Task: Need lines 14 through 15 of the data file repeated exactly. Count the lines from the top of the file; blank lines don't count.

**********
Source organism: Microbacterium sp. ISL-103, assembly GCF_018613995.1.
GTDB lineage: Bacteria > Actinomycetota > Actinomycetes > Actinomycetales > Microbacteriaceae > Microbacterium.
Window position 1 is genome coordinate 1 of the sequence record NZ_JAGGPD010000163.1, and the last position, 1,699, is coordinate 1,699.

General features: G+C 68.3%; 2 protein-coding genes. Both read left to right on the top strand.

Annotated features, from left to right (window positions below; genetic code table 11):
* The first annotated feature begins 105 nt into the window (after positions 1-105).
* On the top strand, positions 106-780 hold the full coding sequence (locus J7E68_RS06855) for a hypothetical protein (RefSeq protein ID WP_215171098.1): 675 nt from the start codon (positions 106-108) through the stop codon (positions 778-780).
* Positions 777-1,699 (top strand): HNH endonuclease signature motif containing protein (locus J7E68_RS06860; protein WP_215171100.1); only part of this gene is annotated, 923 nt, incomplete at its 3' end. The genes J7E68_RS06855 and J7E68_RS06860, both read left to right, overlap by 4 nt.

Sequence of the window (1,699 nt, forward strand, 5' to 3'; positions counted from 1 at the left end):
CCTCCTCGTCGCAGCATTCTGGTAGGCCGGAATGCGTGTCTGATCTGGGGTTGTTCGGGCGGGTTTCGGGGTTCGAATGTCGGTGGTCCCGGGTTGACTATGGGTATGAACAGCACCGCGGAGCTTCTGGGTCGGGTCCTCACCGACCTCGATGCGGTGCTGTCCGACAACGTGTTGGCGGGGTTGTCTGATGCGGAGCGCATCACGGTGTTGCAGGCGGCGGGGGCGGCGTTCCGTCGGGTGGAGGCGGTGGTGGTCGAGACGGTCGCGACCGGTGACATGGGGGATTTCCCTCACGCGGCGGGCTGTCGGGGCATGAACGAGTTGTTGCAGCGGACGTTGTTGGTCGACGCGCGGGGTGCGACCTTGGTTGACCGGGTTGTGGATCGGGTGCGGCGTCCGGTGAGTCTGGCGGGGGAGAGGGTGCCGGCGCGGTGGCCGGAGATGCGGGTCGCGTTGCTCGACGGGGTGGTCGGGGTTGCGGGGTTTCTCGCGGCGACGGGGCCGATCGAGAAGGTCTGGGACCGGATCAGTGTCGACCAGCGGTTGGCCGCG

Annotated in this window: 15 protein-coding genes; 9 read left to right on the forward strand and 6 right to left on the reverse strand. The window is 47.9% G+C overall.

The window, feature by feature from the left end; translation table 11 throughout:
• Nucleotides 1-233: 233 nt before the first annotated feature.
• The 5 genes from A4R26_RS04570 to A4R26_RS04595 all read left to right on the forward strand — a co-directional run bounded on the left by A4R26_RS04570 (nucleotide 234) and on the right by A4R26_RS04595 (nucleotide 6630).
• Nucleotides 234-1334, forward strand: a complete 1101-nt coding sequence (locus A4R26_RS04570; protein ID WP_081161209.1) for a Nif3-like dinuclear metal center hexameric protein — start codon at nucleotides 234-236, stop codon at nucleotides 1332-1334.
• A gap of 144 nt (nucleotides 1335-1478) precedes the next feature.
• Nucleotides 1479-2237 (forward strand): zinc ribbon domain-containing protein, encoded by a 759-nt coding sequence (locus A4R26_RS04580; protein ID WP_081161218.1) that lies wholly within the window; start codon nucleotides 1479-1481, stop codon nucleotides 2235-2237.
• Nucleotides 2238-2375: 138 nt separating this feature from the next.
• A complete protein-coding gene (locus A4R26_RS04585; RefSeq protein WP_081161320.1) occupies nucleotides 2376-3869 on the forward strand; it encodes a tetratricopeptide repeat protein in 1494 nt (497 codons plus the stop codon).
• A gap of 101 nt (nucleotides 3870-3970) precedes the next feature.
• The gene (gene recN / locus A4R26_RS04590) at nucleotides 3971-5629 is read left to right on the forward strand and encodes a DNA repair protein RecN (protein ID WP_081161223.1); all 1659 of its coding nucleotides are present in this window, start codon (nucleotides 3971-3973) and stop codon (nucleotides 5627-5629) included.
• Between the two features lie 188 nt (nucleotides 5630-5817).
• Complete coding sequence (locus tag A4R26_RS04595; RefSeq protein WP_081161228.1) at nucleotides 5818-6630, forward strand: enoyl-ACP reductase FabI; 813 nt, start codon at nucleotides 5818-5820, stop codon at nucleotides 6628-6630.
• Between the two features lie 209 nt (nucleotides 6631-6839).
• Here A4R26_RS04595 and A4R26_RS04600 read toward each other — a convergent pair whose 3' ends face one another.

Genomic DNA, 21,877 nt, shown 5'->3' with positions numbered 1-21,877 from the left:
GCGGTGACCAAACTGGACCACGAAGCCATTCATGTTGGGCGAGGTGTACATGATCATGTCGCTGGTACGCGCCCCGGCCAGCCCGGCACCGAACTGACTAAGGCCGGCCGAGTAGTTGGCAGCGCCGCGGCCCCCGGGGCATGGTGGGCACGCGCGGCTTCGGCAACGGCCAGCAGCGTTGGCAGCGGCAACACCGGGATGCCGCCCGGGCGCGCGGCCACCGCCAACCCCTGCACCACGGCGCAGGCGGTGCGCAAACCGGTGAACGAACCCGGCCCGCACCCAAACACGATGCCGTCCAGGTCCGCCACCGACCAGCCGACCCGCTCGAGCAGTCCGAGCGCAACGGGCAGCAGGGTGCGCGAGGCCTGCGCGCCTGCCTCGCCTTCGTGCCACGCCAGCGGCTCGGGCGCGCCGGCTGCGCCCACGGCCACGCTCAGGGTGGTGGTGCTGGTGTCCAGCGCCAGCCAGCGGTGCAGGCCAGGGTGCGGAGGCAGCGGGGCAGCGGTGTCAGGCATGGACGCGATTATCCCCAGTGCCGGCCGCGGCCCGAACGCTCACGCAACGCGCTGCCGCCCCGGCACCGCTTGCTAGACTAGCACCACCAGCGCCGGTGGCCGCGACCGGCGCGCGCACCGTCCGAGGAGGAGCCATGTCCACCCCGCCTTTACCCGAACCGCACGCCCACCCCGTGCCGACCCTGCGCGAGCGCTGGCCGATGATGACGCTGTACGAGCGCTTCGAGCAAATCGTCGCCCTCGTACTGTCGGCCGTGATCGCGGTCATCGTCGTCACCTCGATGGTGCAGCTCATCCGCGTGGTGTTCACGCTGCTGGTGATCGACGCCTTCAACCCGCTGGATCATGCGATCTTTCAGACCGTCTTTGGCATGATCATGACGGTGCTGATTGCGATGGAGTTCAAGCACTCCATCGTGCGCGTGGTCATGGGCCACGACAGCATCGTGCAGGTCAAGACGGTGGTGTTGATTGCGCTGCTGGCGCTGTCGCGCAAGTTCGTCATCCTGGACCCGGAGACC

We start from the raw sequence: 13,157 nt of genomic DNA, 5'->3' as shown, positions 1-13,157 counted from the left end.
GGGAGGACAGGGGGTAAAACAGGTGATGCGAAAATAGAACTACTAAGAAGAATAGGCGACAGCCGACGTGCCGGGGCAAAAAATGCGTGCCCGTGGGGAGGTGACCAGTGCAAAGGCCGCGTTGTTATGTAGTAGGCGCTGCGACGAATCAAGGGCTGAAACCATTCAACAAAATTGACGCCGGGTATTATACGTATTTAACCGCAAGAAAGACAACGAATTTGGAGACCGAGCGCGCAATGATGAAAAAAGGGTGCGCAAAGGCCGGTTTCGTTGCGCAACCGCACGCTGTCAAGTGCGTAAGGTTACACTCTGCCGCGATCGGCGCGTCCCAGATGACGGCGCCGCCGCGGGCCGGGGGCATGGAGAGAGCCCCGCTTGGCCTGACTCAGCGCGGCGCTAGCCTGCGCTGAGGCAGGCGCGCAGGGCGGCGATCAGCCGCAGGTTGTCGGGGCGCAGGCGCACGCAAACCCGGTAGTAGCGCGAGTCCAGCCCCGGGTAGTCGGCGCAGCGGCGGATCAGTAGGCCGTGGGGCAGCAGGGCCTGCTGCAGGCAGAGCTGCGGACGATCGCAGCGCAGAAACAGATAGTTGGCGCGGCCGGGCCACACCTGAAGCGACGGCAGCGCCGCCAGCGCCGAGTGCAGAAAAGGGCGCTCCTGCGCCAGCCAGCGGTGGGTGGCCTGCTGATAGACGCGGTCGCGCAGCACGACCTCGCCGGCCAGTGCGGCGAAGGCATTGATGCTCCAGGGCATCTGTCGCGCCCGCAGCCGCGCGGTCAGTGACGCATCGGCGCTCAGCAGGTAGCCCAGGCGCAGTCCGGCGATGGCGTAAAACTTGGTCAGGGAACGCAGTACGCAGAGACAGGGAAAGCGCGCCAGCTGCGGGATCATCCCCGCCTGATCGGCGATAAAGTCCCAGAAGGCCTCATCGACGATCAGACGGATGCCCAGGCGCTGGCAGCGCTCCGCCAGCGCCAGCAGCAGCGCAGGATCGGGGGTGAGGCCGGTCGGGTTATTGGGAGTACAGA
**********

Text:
• The 5 genes from A4R26_RS04570 to A4R26_RS04595 all read left to right on the forward strand — a co-directional run bounded on the left by A4R26_RS04570 (nucleotide 234) and on the right by A4R26_RS04595 (nucleotide 6630).
• Nucleotides 234-1334, forward strand: a complete 1101-nt coding sequence (locus A4R26_RS04570; protein ID WP_081161209.1) for a Nif3-like dinuclear metal center hexameric protein — start codon at nucleotides 234-236, stop codon at nucleotides 1332-1334.